Akaki is one of the woredas in the Oromia Region of Ethiopia. Part of the Oromia Special Zone Surrounding Finfinne, Akaki is bordered on the southwest by the Debub Mirab (Southwest) Shewa Zone, on the west by Sebeta Hawas, on the northwest by Addis Ababa, on the north by the Bereh, and on the east by Misraq (East) Shewa Zone. The administrative center of this woreda is Dukem.
The altitude of this woreda ranges from 1500 to 2300 metres above sea level. Mount Yerer, on the border with Ada'a Chukala, is the highest point in Akaki; other notable peaks include Guji, Bilbilo and Bushu. Rivers include the Akaki, Dukem, and Awash. Important forests include the government-protected Yerer and Addis Baha forests. A survey of the land in this woreda shows that 72.2% is arable or cultivable, 7.6% pasture, 4.4% forest, and the remaining 15.8% is considered swampy, degraded or otherwise unusable. Lentils, chickpeas and fenugreek are important cash crops.
Industry in the woreda includes 3 licensed miners, 11 small industries employing 71 people, and 694 registered businesses including 44 wholesalers, 139 retailers and 115 service providers. There were 25 Farmers Associations with 10,853 members and 13 Farmers Service Cooperatives with 8549 members. Akaki has 85 kilometers of dry-weather and 35 all-weather road, for an average of road density of 210 kilometers per 1000 square kilometres. About 16% of the rural 100% of the urban and 23% of the total population has access to drinking water.
A local landmark is Oda Nabi, which is where the Macha and Tulana Oromo groups held their chefe assemblies together before the Macha crossed the Guder River during the Robale Gadaa (1570–1578) and Oda Nabi became too far for them to travel every eighth year.
Located in Akaki woreda is the Aba Samuel hydroelectric power plant, named after a nearby church. The complex includes the first dam built in the Awash valley, though it is actually on the Akaki river, constructed by the Italians in 1939, and the lake created by the dam has a storage capacity of 40,000 cubic meters. Originally a 6,600 kW hydro-electric plant, it was enlarged in the early 1950s so that it produced 20 million kWh a year by 1955. In the early 1940s, the British attempted to carry away vital parts of the electrical generator, but were stopped after a few minute's battle with the police of Addis Ababa.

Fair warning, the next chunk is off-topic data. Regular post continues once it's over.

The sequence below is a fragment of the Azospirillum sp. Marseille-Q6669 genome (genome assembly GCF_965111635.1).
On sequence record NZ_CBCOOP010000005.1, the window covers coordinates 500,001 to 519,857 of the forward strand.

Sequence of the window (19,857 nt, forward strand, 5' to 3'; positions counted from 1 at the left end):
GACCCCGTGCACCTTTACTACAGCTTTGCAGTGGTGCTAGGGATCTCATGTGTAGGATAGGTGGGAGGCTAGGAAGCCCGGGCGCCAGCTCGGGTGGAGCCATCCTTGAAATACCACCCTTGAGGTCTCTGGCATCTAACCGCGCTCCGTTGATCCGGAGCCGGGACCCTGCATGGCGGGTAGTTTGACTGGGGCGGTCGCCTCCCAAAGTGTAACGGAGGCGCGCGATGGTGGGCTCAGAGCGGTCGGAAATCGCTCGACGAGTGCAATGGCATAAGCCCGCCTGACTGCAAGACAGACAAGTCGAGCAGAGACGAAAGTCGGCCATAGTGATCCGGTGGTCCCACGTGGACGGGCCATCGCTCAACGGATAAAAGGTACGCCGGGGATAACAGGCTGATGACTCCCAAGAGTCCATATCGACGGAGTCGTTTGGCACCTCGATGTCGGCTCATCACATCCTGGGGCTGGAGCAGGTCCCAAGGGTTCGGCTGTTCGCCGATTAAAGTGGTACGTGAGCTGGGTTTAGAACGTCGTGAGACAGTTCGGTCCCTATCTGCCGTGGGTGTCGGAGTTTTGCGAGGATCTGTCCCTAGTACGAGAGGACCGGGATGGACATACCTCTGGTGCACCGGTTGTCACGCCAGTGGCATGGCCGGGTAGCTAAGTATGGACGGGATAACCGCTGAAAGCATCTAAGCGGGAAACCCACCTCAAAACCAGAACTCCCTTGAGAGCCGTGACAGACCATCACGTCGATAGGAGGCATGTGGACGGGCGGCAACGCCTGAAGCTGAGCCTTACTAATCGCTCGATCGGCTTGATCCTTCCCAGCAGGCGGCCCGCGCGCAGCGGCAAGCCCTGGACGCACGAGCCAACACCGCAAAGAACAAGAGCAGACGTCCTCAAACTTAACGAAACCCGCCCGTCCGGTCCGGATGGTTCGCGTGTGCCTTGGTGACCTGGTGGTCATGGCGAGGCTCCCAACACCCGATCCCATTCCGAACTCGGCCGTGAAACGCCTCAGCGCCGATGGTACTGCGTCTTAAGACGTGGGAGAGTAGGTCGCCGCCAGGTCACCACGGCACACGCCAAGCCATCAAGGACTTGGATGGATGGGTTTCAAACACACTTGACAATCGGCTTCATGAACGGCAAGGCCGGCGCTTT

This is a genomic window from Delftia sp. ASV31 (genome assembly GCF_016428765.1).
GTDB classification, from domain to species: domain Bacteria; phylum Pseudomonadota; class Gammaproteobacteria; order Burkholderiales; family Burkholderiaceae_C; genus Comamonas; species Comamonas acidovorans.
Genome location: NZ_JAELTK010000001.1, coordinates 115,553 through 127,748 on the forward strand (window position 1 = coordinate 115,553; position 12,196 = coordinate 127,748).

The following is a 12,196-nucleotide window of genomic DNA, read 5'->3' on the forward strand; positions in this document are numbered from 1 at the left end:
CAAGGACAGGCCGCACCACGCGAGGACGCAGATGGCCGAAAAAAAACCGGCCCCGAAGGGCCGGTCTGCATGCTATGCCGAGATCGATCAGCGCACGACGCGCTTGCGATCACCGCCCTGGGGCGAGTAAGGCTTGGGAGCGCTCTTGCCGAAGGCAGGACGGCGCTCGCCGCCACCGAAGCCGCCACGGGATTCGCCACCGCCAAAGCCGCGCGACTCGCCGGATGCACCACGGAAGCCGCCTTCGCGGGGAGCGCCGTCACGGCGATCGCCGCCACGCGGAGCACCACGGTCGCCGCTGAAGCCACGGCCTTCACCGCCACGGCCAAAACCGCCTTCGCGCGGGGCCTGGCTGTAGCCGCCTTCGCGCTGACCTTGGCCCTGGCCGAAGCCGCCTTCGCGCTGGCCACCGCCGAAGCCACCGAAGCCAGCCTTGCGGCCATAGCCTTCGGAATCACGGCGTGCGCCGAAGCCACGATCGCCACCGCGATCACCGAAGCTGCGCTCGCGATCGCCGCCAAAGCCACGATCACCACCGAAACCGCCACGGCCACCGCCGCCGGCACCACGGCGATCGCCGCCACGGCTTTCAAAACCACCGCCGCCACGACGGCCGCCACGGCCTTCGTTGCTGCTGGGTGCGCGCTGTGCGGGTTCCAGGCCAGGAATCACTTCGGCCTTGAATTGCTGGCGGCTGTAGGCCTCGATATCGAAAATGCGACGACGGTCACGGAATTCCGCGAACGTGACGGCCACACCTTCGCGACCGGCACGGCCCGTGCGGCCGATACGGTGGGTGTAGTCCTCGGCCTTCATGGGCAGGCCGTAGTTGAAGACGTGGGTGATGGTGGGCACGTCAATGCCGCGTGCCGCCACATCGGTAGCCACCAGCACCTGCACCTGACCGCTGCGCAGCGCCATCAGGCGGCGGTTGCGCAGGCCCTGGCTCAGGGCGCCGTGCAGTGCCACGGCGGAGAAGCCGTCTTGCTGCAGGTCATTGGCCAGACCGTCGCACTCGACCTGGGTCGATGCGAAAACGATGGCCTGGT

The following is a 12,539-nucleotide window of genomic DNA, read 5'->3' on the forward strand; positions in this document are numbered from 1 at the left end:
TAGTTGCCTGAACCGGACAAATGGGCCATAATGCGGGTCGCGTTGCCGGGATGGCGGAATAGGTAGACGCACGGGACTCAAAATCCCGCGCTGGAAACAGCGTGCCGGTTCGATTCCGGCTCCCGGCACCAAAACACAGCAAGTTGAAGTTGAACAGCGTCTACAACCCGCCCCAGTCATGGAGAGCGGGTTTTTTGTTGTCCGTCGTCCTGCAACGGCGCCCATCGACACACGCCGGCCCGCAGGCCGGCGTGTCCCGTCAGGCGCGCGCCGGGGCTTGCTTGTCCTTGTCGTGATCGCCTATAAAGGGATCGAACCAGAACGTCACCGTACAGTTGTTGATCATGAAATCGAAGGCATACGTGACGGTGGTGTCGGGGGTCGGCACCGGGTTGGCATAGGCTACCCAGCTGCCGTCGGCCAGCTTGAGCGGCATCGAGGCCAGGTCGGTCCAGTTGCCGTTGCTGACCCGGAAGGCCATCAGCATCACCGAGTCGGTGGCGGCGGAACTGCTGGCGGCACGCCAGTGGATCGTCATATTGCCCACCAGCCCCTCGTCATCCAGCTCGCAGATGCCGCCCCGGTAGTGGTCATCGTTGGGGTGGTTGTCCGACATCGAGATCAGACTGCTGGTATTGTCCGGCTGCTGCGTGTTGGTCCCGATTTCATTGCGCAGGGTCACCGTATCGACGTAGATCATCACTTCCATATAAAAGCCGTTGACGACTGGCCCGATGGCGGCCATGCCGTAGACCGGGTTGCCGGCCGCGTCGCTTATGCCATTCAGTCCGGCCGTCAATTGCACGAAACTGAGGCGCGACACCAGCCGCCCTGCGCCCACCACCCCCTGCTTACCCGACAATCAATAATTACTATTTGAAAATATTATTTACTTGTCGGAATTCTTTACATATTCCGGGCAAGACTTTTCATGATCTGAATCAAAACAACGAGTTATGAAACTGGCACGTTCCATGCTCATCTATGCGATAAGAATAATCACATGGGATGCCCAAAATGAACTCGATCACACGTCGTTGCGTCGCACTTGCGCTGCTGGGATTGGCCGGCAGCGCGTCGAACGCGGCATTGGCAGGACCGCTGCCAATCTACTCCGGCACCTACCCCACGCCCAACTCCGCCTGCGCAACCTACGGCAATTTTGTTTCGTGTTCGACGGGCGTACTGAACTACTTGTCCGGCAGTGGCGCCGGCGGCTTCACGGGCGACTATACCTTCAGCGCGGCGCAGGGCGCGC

The 2007 national census reported a total population for this woreda of 77,836, of whom 40,241 were men and 37,595 were women; 6,670 or 8.57% of its population were urban dwellers. The majority of the inhabitants said they practised Ethiopian Orthodox Christianity, with 85.86% of the population reporting they observed this belief, while 7.01% of the population practiced traditional beliefs, 3.52% of the population were Protestant, and 3.34% of the population were Muslim.
Based on figures from the Central Statistical Agency in 2005, this woreda has an estimated total population of 74,020, of whom 38,092 are men and 35,928 are women. With an estimated area of 571.41 square kilometers, Akaki has a population density of 129.5 people per square kilometer which is less than the Zone average of 181.7.
The 1994 national census reported a total population for this woreda of 53,886, of whom 27,902 were men and 25,984 women; no urban dwellers were reported in this woreda at the time. The three largest ethnic groups reported in Akaki were the Oromo (81.24%), the Amhara (17.1%), and the Werji (0.81%); all other ethnic groups made up 0.85% of the population. Oromiffa was spoken as a first language by 81.42%, and 18.14% spoke Amharic; the remaining 0.44% spoke all other primary languages reported. The majority of the inhabitants were Ethiopian Orthodox Christianity, with 96.66% of the population reporting they practiced that belief, while 1.83% of the population said they were Moslem, and 1.03% practiced traditional beliefs.
- Socio-economic profile of East Shewa Government of Oromia Region (last accessed 30 January 2008).
- Mohammed Hassen, The Oromo of Ethiopia: A History 1570-1860 (Trenton: Red Sea Press, 1994), pp. 18, 41-43.
- "Local History in Ethiopia" The Nordic Africa Institute website (accessed 30 January 2008)
- 2007 Population and Housing Census of Ethiopia: Results for Oromia Region, Vol. 1, Tables 2.1, 2.5, 3.4 (accessed 13 January 2012)
- CSA 2005 National Statistics, Table B.3
- 1994 Population and Housing Census of Ethiopia: Results for Oromia Region, Vol. 1, part 1, Tables 2.1, 2.13, 2.16, 2.20 (accessed 6 April 2009)